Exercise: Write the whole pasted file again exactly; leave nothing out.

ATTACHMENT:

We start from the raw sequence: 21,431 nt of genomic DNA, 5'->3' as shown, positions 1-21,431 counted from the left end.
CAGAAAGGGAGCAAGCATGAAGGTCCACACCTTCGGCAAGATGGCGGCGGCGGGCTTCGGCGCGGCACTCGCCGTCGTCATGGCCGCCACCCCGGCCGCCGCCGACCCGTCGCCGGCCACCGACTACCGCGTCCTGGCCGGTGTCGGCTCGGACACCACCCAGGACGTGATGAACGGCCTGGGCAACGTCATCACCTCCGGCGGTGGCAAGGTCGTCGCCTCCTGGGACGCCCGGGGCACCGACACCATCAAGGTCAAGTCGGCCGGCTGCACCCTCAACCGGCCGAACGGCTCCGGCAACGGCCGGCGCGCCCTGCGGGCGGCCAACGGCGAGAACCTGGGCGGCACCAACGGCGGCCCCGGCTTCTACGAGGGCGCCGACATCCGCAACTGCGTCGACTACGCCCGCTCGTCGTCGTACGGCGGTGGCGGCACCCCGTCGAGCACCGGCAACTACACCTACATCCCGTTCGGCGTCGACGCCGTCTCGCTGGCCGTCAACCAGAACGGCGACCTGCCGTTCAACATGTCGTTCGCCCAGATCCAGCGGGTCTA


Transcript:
We start from the raw sequence: 21,431 nt of genomic DNA, 5'->3' as shown, positions 1-21,431 counted from the left end.
CAGAAAGGGAGCAAGCATGAAGGTCCACACCTTCGGCAAGATGGCGGCGGCGGGCTTCGGCGCGGCACTCGCCGTCGTCATGGCCGCCACCCCGGCCGCCGCCGACCCGTCGCCGGCCACCGACTACCGCGTCCTGGCCGGTGTCGGCTCGGACACCACCCAGGACGTGATGAACGGCCTGGGCAACGTCATCACCTCCGGCGGTGGCAAGGTCGTCGCCTCCTGGGACGCCCGGGGCACCGACACCATCAAGGTCAAGTCGGCCGGCTGCACCCTCAACCGGCCGAACGGCTCCGGCAACGGCCGGCGCGCCCTGCGGGCGGCCAACGGCGAGAACCTGGGCGGCACCAACGGCGGCCCCGGCTTCTACGAGGGCGCCGACATCCGCAACTGCGTCGACTACGCCCGCTCGTCGTCGTACGGCGGTGGCGGCACCCCGTCGAGCACCGGCAACTACACCTACATCCCGTTCGGCGTCGACGCCGTCTCGCTGGCCGTCAACCAGAACGGCGACCTGCCGTTCAACATGTCGTTCGCCCAGATCCAGCGGGTCTA